Why O’Neill knew he had no chance with Grealish
➤ Former Ireland coach says meeting ‘Brummie’ father made it clear that Villa captain would always opt for England
When Jack Grealish was called up by England for the first time this week, it was actually the third time he had been asked to play for a senior international side. It may have been forgotten on this side of the Irish Sea, but Grealish was named the Republic of Ireland’s young player of the year five years ago, shortly before he was twice asked by Martin O’Neill whether he wanted to graduate from the country’s under-21 side to the full international set-up.
If Grealish had said yes, it could have made all the difference to Ireland’s well-organised, hard-working but unimaginative team. But, as O’Neill recalled, it took one visit to the youngster’s family home to discover that he saw his future in the white of England, rather than the green of Ireland.
“When it became clear that, after he had cemented his place in the Aston Villa first team, he had a decision to make in terms of his international allegiance, Roy [Keane] and I went to meet Jack and his father,” O’Neill said. “The thing that struck us both was that not only was Jack born and raised in Birmingham, his dad was a Brummie, too.
“Jack is English. Although he had enjoyed playing for Ireland, we quickly realised that was how he saw himself. We hoped he would choose to play for Ireland, but we understood it. The association with Ireland was through the grandparents, not even his father.
“It was frustrating at the time but, in those conversations, it was also clear that, commercially, there would be a bigger boost for him if he could make it with England.”
Whatever bitterness there was when he refused those senior callups has been supplanted by a more melancholic sense of what might have been. There is also a vague sense of amusement that, aged 24, he has not become the superstar for England he would have been for many years with Ireland. Grealish (right) will be booed if he ever plays in Dublin, but he is not disliked.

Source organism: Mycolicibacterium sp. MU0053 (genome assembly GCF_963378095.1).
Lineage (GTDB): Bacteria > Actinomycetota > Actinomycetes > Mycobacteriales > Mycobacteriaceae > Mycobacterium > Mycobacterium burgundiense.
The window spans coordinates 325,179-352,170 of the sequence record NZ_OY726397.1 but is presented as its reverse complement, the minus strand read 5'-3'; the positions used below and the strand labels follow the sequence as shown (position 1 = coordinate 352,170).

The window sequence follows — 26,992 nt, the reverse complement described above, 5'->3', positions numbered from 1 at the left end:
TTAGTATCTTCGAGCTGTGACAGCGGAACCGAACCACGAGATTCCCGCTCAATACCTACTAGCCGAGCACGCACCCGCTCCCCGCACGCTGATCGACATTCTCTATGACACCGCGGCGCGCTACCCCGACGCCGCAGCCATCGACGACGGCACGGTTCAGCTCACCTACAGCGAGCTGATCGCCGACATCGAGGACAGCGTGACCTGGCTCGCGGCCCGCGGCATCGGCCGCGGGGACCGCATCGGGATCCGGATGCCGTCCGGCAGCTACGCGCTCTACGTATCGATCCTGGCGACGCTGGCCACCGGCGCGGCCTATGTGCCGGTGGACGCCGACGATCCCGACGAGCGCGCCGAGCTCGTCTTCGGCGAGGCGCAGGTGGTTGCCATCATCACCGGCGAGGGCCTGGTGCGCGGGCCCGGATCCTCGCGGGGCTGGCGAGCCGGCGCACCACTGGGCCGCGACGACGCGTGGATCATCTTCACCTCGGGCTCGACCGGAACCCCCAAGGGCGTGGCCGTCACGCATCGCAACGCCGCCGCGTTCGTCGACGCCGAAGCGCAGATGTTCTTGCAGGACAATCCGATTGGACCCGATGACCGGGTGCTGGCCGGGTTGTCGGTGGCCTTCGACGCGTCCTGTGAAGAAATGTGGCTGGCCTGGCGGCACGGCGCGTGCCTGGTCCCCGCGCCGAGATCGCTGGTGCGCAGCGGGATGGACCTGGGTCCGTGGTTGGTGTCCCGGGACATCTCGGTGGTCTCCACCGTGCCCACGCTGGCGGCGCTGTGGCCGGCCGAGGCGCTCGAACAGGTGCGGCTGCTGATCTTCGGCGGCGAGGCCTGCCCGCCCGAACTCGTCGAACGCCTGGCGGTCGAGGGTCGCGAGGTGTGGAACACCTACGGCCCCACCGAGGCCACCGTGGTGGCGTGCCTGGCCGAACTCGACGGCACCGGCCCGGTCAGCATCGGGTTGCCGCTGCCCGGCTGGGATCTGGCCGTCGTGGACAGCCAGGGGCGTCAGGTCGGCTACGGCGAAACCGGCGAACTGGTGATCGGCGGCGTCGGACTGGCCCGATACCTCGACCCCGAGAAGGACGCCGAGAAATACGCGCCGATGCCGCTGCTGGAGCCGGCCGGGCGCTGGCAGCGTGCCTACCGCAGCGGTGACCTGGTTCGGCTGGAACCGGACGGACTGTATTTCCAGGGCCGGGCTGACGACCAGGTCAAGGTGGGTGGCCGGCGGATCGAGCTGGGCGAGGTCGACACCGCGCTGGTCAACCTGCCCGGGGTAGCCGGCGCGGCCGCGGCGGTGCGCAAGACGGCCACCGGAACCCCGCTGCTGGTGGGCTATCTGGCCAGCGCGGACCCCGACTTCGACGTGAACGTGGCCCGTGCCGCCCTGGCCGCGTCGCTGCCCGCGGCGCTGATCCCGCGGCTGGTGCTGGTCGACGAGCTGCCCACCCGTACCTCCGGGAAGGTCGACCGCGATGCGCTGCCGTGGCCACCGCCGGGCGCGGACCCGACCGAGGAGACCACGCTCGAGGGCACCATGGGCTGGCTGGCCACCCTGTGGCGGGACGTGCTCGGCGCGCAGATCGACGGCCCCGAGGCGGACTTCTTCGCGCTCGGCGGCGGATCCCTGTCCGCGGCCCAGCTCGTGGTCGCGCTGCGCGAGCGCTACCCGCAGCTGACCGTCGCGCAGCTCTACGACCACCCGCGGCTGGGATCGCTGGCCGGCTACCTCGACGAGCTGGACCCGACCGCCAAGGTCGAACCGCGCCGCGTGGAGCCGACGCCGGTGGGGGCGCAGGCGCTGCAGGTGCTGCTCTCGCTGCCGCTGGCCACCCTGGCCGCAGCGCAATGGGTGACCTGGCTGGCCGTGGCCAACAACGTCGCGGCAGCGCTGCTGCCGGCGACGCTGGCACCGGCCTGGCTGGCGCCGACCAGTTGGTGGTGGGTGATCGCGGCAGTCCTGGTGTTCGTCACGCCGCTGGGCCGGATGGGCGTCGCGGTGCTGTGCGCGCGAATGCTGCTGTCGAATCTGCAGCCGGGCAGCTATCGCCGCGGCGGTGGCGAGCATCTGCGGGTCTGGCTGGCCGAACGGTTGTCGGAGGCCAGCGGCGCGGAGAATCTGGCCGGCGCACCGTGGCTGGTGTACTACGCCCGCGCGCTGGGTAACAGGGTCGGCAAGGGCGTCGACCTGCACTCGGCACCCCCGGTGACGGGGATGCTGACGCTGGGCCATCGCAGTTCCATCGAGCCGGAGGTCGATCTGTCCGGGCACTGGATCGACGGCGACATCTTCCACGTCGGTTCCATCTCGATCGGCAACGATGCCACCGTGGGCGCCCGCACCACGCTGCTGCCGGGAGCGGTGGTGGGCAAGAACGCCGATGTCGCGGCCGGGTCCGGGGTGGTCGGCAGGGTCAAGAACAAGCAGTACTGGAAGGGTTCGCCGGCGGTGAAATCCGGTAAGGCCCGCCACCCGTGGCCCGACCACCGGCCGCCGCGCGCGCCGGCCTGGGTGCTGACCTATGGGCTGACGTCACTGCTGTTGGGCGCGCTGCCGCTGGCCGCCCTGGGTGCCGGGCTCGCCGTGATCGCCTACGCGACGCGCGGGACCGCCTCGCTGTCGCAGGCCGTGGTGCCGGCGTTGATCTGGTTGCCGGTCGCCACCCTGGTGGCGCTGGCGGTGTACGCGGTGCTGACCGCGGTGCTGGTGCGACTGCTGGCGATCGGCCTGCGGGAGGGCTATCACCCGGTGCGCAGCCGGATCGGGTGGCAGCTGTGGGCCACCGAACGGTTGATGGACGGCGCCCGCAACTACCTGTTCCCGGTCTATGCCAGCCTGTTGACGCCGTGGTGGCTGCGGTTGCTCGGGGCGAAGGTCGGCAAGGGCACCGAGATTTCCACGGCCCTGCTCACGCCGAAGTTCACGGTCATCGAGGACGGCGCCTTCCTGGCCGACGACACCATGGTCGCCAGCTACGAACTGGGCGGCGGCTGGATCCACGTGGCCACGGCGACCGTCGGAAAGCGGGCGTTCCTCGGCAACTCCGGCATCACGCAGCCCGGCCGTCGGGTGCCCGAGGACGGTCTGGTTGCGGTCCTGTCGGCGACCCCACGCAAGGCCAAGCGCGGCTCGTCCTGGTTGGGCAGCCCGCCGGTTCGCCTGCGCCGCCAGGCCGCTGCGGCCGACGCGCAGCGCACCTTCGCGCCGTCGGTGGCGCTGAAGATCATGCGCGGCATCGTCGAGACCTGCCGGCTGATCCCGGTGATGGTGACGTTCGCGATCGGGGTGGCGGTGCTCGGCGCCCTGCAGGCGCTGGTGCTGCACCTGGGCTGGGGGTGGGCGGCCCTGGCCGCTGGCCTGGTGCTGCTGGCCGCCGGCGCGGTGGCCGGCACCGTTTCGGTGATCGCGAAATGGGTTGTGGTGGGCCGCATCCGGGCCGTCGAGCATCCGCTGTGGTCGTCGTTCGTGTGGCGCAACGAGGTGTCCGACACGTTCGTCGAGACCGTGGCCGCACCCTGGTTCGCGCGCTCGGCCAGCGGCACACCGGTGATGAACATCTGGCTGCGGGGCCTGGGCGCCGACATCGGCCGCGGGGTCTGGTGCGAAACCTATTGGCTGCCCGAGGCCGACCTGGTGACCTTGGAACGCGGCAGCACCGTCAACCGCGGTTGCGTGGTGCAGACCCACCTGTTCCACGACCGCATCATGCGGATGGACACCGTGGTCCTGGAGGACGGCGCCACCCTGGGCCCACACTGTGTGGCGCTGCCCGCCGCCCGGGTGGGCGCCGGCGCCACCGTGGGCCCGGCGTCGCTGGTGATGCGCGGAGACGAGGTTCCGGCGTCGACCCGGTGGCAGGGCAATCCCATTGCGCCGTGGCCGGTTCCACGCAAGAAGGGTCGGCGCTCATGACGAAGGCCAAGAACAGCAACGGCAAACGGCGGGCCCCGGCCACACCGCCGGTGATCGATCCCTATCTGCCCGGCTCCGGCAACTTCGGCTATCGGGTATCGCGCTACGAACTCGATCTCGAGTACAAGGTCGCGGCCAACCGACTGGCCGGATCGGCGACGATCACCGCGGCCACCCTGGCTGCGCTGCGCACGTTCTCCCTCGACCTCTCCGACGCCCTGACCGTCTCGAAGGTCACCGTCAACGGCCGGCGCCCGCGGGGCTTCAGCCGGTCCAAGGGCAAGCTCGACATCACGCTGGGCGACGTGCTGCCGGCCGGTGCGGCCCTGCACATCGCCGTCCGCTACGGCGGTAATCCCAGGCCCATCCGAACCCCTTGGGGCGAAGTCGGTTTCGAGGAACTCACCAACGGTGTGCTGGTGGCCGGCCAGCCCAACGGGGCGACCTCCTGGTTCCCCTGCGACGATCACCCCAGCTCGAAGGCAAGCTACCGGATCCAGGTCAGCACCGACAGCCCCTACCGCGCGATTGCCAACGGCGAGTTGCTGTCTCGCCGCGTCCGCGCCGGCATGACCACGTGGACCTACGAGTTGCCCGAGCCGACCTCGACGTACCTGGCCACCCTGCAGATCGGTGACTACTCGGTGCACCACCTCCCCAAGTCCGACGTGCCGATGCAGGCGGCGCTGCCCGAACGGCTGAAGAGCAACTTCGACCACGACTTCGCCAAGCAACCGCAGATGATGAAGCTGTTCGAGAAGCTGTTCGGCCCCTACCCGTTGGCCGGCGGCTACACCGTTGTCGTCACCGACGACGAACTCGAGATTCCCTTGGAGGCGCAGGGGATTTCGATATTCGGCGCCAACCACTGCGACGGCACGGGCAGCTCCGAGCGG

That is reserved for Declan Rice, who played three times for Ireland’s senior team and insisted there was no debate to be had over who he would represent, before slipping silently away to St George’s Park after the English Football Association, led by manager Gareth Southgate, urged him to switch.
Yet, for all the begrudging acceptance that Grealish followed his heart – as well as commercial considerations – the Villa captain was so obviously the sort of player Ireland lacked. Skilful, creative, brave and imaginative on the ball, he was everything O’Neill’s team needed. He would have scored goals and he would have created even more.
“He’s clever, he is very good at shielding the ball with his body and has a good eye for an inside pass,” O’Neill said. “He would have given us something we so obviously lacked in the final third. He had qualities as a player we did not have in abundance in the squad. He would have played in the European
‘He had qualities as a player we did not have in abundance in the squad’
Championship in 2016 and, who knows, if he had been available, we may well have got to the World Cup in 2018. He would have added a different dimension to our play. “There is no resentment. I understood the decision he made and accepted it at the time. The challenge for Jack, as I think Gareth Southgate has said, is England have a number of players who play in the same position as he does who are ahead of him at this moment. Some of those, like Phil Foden and Jadon Sancho, are also younger. “Gareth has also said, the position he sees Jack playing [as a No 10] does not really fit into the way England play. He will want his first cap, but he would have played many, many times for Ireland by now.”
Smart set (from left): Joe Gomez, Tammy Abraham and Harry Kane model the new England Nike kits released yesterday